With the war's end in sight in August 1945, there was still no consensus on Korea's fate. With no American troops on the peninsula and Soviet forces fast approaching, the US realized it had to act quickly or risk the whole country being occupied by the Soviet Union, which it feared might lead to a Soviet occupation of Japan. Later events showed these fears to be unfounded. The Soviet forces would arrive in Korea before the American forces, but they occupied only the northern part of the peninsula, halting their advance at the 38th parallel, which was in keeping with their agreement with the United States. On August 10, 1945 two young officers – Dean Rusk and Charles Bonesteel – were assigned the task of creating an American occupation zone. Working on extremely short notice and completely unprepared for the task, they used a National Geographic map to decide on the 38th parallel; they chose it because it divided the country approximately in half but would leave the capital Seoul under American control. No experts on Korea were consulted and the two men were unaware that forty years previous, Japan and Russia had discussed sharing Korea along the same parallel; Rusk later said that had he known, he would have chosen a different line. Regardless, the decision was hastily written into General Order Number One for the administration of postwar Japan.
As part of Japan, Korean people were excluded from important posts in the administration of Korea, leaving a power vacuum. The general Abe Nobuyuki, the last Japanese Governor-General of Korea, was in contact with a number of influential Koreans since the beginning of August 1945 to prepare the hand-over of power. On August 15, 1945, Yo Un Hyong, a moderate left-wing politician, agreed to take over. He was in charge of preparing the creation of a new country and worked hard to build governmental structures. On September 6, 1945, a congress of representatives was convened in Seoul. The foundation of a modern Korean state took place just three weeks after Japan's capitulation. The government was predominantly left wing, caused in part by the many resistance fighters oriented towards communism.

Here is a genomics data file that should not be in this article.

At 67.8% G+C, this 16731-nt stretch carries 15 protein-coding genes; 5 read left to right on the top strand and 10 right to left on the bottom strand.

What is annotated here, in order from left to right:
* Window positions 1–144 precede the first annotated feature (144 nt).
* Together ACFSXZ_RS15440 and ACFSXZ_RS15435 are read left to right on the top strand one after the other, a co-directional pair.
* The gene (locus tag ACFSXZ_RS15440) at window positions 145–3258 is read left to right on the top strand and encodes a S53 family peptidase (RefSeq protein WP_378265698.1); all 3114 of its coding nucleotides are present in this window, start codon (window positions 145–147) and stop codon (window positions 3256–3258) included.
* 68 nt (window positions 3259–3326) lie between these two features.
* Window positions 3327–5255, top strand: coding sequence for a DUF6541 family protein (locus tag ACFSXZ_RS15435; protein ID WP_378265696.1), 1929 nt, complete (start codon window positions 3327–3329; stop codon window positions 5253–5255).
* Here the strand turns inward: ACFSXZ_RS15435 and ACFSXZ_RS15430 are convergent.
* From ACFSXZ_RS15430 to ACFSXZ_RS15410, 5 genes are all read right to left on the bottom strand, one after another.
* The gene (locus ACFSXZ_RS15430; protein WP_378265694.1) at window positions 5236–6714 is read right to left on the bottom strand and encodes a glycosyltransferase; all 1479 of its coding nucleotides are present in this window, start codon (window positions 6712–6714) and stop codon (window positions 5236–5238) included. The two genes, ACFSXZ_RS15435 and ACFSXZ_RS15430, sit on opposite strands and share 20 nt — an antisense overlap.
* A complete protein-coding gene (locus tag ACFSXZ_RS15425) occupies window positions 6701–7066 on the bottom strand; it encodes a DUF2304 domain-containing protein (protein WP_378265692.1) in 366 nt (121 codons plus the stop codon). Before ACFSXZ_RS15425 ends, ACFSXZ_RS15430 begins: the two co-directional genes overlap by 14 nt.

After World War II
In the South
- Main article: United States Army Military Government in Korea
On September 7, 1945, General MacArthur announced that Lieutenant General John R. Hodge was to administer Korean affairs, and Hodge landed in Incheon with his troops the next day. The "Provisional Government of the Republic of Korea" sent a delegation with three interpreters, but he refused to meet with them.
With their focus overwhelmingly being on Japan, the American military authorities paid much less attention to Korea and soldiers generally did not want to be assigned there. While Japan was put under the administration of civilians, Korea was placed under the direct administration of military units. Little changed in the administration of the country; officials then serving under the Japanese authorities remained in their positions. The Japanese governor was not dismissed until the middle of September and many Japanese officials stayed in office until 1946.